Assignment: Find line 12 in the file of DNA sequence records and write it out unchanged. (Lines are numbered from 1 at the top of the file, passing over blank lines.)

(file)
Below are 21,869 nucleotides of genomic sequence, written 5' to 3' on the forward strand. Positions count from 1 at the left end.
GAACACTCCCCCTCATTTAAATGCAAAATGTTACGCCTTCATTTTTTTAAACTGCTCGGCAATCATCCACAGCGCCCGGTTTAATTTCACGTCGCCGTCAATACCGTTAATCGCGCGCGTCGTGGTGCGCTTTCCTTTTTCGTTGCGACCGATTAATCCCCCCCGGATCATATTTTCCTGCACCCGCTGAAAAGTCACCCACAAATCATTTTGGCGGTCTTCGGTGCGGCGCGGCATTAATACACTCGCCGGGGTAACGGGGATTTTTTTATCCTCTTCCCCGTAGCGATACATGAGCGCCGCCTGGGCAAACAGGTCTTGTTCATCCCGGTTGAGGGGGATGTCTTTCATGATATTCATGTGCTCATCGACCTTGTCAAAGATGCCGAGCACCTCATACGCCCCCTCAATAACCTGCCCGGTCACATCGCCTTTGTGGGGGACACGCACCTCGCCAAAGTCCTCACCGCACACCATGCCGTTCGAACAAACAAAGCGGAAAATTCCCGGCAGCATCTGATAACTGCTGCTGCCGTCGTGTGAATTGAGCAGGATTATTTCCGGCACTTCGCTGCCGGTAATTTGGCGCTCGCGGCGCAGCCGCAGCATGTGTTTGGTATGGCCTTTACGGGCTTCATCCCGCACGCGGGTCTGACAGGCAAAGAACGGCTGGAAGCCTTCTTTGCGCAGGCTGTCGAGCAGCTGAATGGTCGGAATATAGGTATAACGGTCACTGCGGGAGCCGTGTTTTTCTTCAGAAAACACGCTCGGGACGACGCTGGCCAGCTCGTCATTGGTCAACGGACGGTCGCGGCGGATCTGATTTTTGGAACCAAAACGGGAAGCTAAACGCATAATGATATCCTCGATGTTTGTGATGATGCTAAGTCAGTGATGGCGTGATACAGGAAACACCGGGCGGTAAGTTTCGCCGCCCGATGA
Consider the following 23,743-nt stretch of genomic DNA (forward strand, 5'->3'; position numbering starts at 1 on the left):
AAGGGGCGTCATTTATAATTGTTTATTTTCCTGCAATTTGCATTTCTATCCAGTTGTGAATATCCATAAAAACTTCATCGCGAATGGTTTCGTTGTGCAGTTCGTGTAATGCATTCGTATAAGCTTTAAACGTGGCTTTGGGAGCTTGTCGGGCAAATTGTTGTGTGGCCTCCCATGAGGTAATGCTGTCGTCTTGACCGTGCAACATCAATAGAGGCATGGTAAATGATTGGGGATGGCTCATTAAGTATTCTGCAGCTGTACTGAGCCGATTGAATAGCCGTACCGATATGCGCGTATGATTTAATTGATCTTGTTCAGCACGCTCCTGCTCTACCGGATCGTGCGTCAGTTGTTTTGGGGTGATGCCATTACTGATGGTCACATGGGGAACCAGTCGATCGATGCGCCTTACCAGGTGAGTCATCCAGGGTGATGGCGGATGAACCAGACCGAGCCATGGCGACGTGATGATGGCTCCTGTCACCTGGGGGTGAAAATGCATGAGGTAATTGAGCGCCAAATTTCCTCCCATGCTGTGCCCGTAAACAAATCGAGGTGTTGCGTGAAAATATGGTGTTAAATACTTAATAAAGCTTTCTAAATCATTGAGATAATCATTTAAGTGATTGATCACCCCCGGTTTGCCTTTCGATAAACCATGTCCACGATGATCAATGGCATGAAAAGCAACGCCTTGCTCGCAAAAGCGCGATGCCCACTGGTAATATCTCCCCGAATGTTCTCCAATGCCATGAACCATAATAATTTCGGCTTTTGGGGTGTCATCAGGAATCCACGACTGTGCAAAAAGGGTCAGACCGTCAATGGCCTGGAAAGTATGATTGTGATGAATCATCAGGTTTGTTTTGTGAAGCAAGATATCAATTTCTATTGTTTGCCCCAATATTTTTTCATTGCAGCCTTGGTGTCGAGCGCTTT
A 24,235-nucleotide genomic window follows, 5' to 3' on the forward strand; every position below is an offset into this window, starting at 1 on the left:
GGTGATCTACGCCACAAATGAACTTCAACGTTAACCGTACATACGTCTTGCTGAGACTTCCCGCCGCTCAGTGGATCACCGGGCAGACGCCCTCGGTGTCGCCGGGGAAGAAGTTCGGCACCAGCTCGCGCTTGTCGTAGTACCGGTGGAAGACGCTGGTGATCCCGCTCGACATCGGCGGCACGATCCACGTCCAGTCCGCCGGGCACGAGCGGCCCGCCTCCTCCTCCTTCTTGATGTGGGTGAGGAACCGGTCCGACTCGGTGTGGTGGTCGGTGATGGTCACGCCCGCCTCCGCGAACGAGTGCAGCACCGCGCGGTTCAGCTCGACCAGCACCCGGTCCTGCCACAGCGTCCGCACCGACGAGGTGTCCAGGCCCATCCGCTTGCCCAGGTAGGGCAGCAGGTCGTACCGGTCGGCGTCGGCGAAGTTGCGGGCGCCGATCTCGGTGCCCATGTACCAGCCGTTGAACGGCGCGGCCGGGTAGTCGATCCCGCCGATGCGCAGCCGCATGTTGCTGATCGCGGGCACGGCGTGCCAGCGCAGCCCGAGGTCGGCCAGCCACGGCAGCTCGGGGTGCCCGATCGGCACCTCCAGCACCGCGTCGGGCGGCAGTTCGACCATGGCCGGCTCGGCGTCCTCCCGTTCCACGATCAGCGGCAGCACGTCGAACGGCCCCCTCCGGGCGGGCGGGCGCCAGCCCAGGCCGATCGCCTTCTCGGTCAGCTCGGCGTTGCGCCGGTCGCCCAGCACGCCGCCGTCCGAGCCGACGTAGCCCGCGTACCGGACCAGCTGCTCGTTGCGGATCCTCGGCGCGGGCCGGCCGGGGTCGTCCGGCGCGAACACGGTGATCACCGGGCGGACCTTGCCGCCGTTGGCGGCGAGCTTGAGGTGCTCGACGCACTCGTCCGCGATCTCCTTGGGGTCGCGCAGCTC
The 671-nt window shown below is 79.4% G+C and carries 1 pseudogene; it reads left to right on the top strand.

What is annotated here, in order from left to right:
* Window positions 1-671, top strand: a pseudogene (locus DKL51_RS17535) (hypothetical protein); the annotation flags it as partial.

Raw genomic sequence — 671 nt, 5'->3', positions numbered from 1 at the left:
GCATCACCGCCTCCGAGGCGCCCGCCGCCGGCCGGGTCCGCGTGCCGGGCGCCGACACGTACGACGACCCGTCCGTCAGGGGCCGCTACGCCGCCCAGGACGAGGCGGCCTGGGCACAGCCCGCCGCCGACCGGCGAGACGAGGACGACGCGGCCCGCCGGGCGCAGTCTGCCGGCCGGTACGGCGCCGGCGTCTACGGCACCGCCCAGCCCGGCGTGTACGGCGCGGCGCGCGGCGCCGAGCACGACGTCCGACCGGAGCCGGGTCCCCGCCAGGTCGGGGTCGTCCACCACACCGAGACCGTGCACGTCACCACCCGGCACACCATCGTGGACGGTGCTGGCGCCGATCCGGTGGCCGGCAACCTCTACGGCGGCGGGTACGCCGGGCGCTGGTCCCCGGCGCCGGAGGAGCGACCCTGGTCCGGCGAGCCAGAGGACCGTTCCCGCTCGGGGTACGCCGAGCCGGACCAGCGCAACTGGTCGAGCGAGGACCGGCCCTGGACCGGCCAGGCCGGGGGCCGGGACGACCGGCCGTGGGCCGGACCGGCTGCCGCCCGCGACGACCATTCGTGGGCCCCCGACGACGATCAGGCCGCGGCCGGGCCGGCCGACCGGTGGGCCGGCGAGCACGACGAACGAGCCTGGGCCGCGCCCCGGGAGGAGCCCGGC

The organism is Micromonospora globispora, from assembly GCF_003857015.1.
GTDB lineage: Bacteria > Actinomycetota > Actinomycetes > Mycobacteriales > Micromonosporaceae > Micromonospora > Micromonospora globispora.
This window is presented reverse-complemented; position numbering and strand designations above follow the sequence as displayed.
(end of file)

The organism is Micromonospora globispora, from assembly GCF_003857015.1.